Sebald, Rings of Saturn and humour

My copy of WG Sebald’s recently translated book of essays on German-language writers, A Place in the Country, arrived the other day; can’t wait to read it.  Robert McCrum wrote about WGS’s ‘quietly potent legacy’ in the Guardian yesterday.  Meanwhile I’d recommend taking a look at this piece by Claire Preston in The Public Domain Review, the online journal cited here yesterday, about Sebald’s references to other texts in The Rings of Saturn, a typically enigmatic work in  which he recounts his wandering along the ghost-haunted coast of East Anglia, musing on mutability, the holocaust, fishing, silkworms, skulls, and so on.  The thing is, much of the time he’s being funny; the erudition is often playful.  Just as Borges amuses himself and us with his witty Book of Imaginary Beings, so Max (as he preferred to be known) reflects that the Argentinian’s mention of the mythical Baldanders was borrowed from an equally strange work by Hans J.C. von Grimmelshausen, Simplicius Simplicissimus (1669; English tr. 1912: ‘the life of a strange vagabond named Melchior Sternfels von Fechshaim’; unfortunately this translation by Goodrick omits Bk VI, in which the imaginary creature is found, but it can be read about in the original German version which does include all six books, a link to which is given in the article by Preston).  It has to be said that Sebald wasn’t always a happy bunny, though, and there are passages in which the ‘shadow of annihilation’ darkens the narrative, and past figures and events leach into the present with melancholy power; this explains the reference to Sir Thomas Browne’s (1605-1682) remarkable Hydrotaphia, Urne-Buriall or a discourse of the Sepulchrall Urnes lately found in Norfolk (1658).  Browne spent his last 50 years in Norfolk, hence Sebald’s interest in him (WGS taught at the Univ. of E. Anglia until his death aged just 57 in 2001).  Like Sebald, however, Browne was also capable of frivolity and playfulness, hence the citation in The Rings of Saturn to Browne’s Borgesian catalogue of (possibly) imaginary books, pictures, ‘sundry singular items’ and antiquities, the Musaeum Clausum (published in Certain Miscellany Tracts, 1684); a typical entry reads: ‘3.  An Ancient British Herbal, or description of divers Plants of this Island, observed by the famous Physician Scribonius Largus, when he attended the Emperour Claudius in his Expedition into Britany’.  Scribonius was indeed the court physician to the Roman Emperor Claudius, and in AD 47 he drew up a list of nearly 300 ‘compositiones’ or prescriptions.  Not everyone cares for this bookish mix of humour and darkness (or the complex authenticity of the orthography), but I find it fascinating and fun.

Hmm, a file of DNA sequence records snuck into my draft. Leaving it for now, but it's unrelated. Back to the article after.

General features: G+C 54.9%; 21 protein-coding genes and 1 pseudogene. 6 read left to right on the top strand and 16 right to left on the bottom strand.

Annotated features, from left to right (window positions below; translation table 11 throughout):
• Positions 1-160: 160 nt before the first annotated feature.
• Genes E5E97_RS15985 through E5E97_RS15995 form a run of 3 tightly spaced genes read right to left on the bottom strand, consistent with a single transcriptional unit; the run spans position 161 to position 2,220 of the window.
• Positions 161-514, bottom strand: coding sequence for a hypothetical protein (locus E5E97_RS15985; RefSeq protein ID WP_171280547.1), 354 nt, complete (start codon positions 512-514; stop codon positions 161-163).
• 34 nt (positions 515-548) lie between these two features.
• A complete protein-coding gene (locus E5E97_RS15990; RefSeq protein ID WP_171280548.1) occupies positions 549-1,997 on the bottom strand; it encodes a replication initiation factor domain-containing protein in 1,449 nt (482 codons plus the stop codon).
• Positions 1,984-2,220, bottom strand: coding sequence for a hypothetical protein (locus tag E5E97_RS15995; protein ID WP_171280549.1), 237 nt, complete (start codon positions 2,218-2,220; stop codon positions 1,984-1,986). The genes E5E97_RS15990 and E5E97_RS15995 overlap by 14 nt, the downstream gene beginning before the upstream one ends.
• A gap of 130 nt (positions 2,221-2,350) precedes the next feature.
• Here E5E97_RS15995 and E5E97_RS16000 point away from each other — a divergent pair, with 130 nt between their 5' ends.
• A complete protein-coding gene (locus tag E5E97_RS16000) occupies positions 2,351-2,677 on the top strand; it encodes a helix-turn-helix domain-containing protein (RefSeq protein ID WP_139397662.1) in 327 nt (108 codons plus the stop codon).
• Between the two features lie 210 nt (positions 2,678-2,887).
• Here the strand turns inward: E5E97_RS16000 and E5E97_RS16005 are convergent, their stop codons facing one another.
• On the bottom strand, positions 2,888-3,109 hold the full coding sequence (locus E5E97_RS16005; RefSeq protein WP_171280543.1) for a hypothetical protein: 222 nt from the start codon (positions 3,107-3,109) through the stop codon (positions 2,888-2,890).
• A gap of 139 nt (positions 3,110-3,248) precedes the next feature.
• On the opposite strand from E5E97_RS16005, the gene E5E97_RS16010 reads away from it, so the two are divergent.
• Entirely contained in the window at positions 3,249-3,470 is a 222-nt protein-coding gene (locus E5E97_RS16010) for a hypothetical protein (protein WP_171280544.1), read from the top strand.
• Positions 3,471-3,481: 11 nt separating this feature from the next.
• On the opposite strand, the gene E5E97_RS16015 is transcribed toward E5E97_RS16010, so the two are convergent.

Other texts cited in Preston’s article (via Sebald) include Diderot’s Voyage en Hollande (1798), Chateaubriand’s Memoirs (Eng trans 1848), Flaubert, Swinburne, etc.

There’s a lively review of A Place in the Country by Tim Adams in The Observer, 27 April. I liked this bit: ‘He was, after all, in his writing, always in the company of ghosts, both of place and person, in anxious search, as he said, for “how everything is connected across space and time”; the books that have emerged since his absence from the realm of living writers only heighten this unsettling sense of willed limbo.’

Good stuff, but I’m not so sure about ‘willed limbo’…

One of the figures Sebald writes about in this posthumous book is Robert Walser (1878-1956), a Swiss writer of feuilletons, stories and novels, who was much admired by the likes of Kafka and Musil, and about whom I intend posting some time in the future; might even finish the story I’m drafting about him under the working title ‘The Walker’.  If you cared to explore him further, there’s an informative 1998 essay by Sebald, originally published as ‘le promeneur solitiaire’, and which can now be read in English translation as the introduction to the 2009 New Directions translation of Walser’s novel The Tanners; if you click on that last link you’ll find one of many informative pieces on Sebald (and the influence of Walser, in the linked piece), in an excellent online lit. journal: A Piece of Monologue.   More on Sebald, no doubt, in future posts.